There is a quality about the rectangular shape of a stanza that is suggestive of a window pane, a sheet of glass through which we can see into another place. I sit up in bed reading when I should be sleeping. It’s a comfort to think that somewhere another person is also sitting up in bed reading, not sleeping. And surely, tonight, in yet another bed a woman wants her eyes to be windows into the soul, but no one looks in. For the span of five minutes I thought, I had all those years misunderstood the concept of the eyes being windows. And I was delighted: yes, I said, the eyes are windows for the soul, the soul is what stares out of them, safely inside the room of you. And then it was gone, the excitement, the long syllable of thought. And in its wake what had that been, a poem? just a room for being, in that night there of no sleep?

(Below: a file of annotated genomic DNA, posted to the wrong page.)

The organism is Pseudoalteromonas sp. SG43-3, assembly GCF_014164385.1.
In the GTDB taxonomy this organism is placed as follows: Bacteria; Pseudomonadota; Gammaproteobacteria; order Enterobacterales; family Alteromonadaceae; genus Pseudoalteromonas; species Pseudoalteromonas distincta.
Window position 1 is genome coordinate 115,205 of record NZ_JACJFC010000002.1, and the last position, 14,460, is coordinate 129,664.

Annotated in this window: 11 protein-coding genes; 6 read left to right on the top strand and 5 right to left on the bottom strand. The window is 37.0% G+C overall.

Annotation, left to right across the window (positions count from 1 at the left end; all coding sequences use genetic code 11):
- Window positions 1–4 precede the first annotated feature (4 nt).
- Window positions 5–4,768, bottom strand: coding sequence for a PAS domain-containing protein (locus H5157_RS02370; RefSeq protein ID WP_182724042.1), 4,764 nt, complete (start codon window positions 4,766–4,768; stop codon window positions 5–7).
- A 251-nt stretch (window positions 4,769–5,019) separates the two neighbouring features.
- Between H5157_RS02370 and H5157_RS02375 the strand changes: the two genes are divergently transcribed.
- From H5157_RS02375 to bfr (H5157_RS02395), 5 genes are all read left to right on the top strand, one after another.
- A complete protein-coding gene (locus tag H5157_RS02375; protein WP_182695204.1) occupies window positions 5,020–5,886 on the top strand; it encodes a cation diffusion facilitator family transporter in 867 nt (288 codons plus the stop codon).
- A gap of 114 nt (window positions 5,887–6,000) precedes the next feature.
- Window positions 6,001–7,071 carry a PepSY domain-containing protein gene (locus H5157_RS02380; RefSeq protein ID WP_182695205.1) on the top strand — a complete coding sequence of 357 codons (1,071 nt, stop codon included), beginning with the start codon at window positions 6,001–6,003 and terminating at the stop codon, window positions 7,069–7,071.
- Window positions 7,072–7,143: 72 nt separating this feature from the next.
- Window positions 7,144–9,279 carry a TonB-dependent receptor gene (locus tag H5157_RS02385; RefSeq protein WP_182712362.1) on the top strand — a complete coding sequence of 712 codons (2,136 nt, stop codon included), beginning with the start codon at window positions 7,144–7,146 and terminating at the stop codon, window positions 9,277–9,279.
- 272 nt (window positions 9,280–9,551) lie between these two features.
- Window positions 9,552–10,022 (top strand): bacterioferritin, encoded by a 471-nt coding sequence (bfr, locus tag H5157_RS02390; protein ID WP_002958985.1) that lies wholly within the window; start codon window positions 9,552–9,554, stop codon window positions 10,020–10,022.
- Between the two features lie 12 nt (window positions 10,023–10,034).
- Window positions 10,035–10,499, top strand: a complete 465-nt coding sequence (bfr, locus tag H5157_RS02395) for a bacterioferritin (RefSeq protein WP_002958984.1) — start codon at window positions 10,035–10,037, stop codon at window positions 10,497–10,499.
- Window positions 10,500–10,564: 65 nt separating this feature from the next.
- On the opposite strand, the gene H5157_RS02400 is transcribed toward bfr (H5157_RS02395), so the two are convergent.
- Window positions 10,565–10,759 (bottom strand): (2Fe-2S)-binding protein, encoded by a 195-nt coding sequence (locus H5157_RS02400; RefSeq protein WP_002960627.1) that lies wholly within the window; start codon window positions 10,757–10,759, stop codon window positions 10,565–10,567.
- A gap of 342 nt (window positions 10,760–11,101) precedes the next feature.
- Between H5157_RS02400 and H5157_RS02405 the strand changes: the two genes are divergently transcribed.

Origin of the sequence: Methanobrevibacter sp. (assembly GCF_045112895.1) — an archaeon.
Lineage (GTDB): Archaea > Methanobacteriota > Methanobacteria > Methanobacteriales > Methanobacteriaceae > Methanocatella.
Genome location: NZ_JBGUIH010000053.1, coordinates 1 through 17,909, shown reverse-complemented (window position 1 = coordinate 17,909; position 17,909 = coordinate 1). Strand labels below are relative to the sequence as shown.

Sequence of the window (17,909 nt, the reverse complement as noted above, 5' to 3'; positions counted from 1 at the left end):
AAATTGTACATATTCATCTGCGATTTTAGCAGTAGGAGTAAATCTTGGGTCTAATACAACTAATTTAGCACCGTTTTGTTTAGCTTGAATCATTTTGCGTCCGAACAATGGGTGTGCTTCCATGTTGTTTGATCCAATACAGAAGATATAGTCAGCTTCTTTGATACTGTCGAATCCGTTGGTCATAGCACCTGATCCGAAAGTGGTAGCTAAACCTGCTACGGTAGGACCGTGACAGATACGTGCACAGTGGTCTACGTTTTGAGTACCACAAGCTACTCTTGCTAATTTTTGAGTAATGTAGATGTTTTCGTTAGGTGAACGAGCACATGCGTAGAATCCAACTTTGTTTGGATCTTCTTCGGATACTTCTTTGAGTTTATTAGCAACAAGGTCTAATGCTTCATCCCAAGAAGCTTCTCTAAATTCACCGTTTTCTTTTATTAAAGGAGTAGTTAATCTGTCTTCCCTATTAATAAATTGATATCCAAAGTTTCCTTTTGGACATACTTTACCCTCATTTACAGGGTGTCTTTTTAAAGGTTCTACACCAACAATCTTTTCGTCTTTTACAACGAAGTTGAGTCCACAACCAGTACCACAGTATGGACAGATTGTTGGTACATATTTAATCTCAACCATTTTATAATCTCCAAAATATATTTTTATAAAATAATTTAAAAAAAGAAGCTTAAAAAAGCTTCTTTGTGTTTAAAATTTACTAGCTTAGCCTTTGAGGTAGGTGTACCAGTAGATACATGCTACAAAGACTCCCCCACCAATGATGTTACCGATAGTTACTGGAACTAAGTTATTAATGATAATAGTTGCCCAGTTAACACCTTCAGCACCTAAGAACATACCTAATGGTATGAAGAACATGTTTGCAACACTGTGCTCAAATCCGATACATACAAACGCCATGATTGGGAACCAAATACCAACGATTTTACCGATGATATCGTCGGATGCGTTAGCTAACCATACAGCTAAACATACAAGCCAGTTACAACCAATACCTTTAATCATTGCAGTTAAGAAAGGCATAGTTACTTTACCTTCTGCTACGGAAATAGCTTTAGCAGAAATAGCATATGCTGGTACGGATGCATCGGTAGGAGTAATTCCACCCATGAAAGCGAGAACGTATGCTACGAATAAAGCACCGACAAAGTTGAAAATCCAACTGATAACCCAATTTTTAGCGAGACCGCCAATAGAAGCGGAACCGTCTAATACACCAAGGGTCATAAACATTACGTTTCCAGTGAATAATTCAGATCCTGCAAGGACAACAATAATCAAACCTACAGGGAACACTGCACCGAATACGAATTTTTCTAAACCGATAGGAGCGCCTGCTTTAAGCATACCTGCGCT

Now I am in an altogether other room, this one filled with daylight. There’s a tall window, & above it a second window facing heavenward, & what if you won’t give me heaven? — then let’s call it the realm of heat & weather systems churning. Can I say it out loud? The poem is the window for the soul, & the soul — you, the reader, the beautiful friend looking out.about the author